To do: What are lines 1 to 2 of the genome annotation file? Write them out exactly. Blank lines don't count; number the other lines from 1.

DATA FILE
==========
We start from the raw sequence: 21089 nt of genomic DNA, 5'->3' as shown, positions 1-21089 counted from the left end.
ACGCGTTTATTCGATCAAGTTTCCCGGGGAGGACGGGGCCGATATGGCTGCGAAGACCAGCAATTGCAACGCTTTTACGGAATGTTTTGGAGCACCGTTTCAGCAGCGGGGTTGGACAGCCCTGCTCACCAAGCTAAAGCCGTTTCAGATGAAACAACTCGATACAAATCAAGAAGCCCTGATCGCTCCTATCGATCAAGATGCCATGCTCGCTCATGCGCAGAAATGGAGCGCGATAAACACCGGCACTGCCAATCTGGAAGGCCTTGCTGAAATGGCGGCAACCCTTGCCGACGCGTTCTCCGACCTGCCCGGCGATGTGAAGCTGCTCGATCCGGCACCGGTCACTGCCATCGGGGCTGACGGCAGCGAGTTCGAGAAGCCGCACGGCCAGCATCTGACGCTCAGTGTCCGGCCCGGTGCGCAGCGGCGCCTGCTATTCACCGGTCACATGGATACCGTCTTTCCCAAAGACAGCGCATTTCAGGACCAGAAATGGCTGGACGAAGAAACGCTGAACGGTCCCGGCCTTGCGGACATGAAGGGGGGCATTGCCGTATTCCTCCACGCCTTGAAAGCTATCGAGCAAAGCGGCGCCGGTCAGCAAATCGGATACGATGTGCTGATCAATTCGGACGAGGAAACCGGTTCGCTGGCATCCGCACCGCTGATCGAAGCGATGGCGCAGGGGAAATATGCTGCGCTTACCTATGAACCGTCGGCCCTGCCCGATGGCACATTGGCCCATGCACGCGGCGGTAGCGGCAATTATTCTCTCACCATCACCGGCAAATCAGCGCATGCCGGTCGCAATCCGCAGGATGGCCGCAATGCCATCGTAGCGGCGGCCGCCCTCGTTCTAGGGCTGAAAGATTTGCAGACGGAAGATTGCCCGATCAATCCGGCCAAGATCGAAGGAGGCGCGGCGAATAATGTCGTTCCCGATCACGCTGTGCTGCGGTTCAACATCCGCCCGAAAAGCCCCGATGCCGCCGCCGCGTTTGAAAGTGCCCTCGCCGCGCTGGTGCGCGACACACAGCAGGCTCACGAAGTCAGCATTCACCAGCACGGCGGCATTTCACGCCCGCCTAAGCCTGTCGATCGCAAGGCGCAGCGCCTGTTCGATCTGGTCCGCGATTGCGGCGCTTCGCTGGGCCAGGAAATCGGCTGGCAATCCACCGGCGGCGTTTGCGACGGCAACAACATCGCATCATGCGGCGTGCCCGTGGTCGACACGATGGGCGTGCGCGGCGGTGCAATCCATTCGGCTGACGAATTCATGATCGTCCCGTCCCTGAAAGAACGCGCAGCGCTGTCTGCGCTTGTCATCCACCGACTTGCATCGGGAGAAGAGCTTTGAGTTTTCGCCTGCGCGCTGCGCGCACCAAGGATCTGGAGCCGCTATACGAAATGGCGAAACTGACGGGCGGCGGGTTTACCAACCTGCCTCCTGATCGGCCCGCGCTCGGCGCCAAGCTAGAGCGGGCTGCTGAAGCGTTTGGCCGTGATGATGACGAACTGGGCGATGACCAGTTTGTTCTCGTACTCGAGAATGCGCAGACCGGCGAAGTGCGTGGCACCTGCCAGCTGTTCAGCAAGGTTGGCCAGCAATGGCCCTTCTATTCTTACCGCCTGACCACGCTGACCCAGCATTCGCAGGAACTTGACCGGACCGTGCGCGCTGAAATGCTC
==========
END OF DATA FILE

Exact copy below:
We start from the raw sequence: 21089 nt of genomic DNA, 5'->3' as shown, positions 1-21089 counted from the left end.
ACGCGTTTATTCGATCAAGTTTCCCGGGGAGGACGGGGCCGATATGGCTGCGAAGACCAGCAATTGCAACGCTTTTACGGAATGTTTTGGAGCACCGTTTCAGCAGCGGGGTTGGACAGCCCTGCTCACCAAGCTAAAGCCGTTTCAGATGAAACAACTCGATACAAATCAAGAAGCCCTGATCGCTCCTATCGATCAAGATGCCATGCTCGCTCATGCGCAGAAATGGAGCGCGATAAACACCGGCACTGCCAATCTGGAAGGCCTTGCTGAAATGGCGGCAACCCTTGCCGACGCGTTCTCCGACCTGCCCGGCGATGTGAAGCTGCTCGATCCGGCACCGGTCACTGCCATCGGGGCTGACGGCAGCGAGTTCGAGAAGCCGCACGGCCAGCATCTGACGCTCAGTGTCCGGCCCGGTGCGCAGCGGCGCCTGCTATTCACCGGTCACATGGATACCGTCTTTCCCAAAGACAGCGCATTTCAGGACCAGAAATGGCTGGACGAAGAAACGCTGAACGGTCCCGGCCTTGCGGACATGAAGGGGGGCATTGCCGTATTCCTCCACGCCTTGAAAGCTATCGAGCAAAGCGGCGCCGGTCAGCAAATCGGATACGATGTGCTGATCAATTCGGACGAGGAAACCGGTTCGCTGGCATCCGCACCGCTGATCGAAGCGATGGCGCAGGGGAAATATGCTGCGCTTACCTATGAACCGTCGGCCCTGCCCGATGGCACATTGGCCCATGCACGCGGCGGTAGCGGCAATTATTCTCTCACCATCACCGGCAAATCAGCGCATGCCGGTCGCAATCCGCAGGATGGCCGCAATGCCATCGTAGCGGCGGCCGCCCTCGTTCTAGGGCTGAAAGATTTGCAGACGGAAGATTGCCCGATCAATCCGGCCAAGATCGAAGGAGGCGCGGCGAATAATGTCGTTCCCGATCACGCTGTGCTGCGGTTCAACATCCGCCCGAAAAGCCCCGATGCCGCCGCCGCGTTTGAAAGTGCCCTCGCCGCGCTGGTGCGCGACACACAGCAGGCTCACGAAGTCAGCATTCACCAGCACGGCGGCATTTCACGCCCGCCTAAGCCTGTCGATCGCAAGGCGCAGCGCCTGTTCGATCTGGTCCGCGATTGCGGCGCTTCGCTGGGCCAGGAAATCGGCTGGCAATCCACCGGCGGCGTTTGCGACGGCAACAACATCGCATCATGCGGCGTGCCCGTGGTCGACACGATGGGCGTGCGCGGCGGTGCAATCCATTCGGCTGACGAATTCATGATCGTCCCGTCCCTGAAAGAACGCGCAGCGCTGTCTGCGCTTGTCATCCACCGACTTGCATCGGGAGAAGAGCTTTGAGTTTTCGCCTGCGCGCTGCGCGCACCAAGGATCTGGAGCCGCTATACGAAATGGCGAAACTGACGGGCGGCGGGTTTACCAACCTGCCTCCTGATCGGCCCGCGCTCGGCGCCAAGCTAGAGCGGGCTGCTGAAGCGTTTGGCCGTGATGATGACGAACTGGGCGATGACCAGTTTGTTCTCGTACTCGAGAATGCGCAGACCGGCGAAGTGCGTGGCACCTGCCAGCTGTTCAGCAAGGTTGGCCAGCAATGGCCCTTCTATTCTTACCGCCTGACCACGCTGACCCAGCATTCGCAGGAACTTGACCGGACCGTGCGCGCTGAAATGCTC